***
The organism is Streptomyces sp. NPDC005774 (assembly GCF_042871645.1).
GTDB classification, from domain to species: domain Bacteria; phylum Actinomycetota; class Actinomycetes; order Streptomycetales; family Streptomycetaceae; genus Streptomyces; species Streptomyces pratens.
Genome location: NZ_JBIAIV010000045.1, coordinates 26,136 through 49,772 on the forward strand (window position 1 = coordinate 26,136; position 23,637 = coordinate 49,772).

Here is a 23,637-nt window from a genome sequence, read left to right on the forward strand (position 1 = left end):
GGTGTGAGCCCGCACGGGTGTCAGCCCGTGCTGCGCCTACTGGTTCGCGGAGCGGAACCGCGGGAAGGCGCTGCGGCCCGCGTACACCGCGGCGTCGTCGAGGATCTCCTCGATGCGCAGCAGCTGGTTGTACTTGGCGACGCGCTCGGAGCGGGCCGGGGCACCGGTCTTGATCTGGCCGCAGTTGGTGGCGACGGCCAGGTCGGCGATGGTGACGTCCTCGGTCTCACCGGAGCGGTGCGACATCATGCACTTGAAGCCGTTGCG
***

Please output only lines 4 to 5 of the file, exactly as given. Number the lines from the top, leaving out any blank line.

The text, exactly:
Here is a 23,637-nt window from a genome sequence, read left to right on the forward strand (position 1 = left end):
GGTGTGAGCCCGCACGGGTGTCAGCCCGTGCTGCGCCTACTGGTTCGCGGAGCGGAACCGCGGGAAGGCGCTGCGGCCCGCGTACACCGCGGCGTCGTCGAGGATCTCCTCGATGCGCAGCAGCTGGTTGTACTTGGCGACGCGCTCGGAGCGGGCCGGGGCACCGGTCTTGATCTGGCCGCAGTTGGTGGCGACGGCCAGGTCGGCGATGGTGACGTCCTCGGTCTCACCGGAGCGGTGCGACATCATGCACTTGAAGCCGTTGCG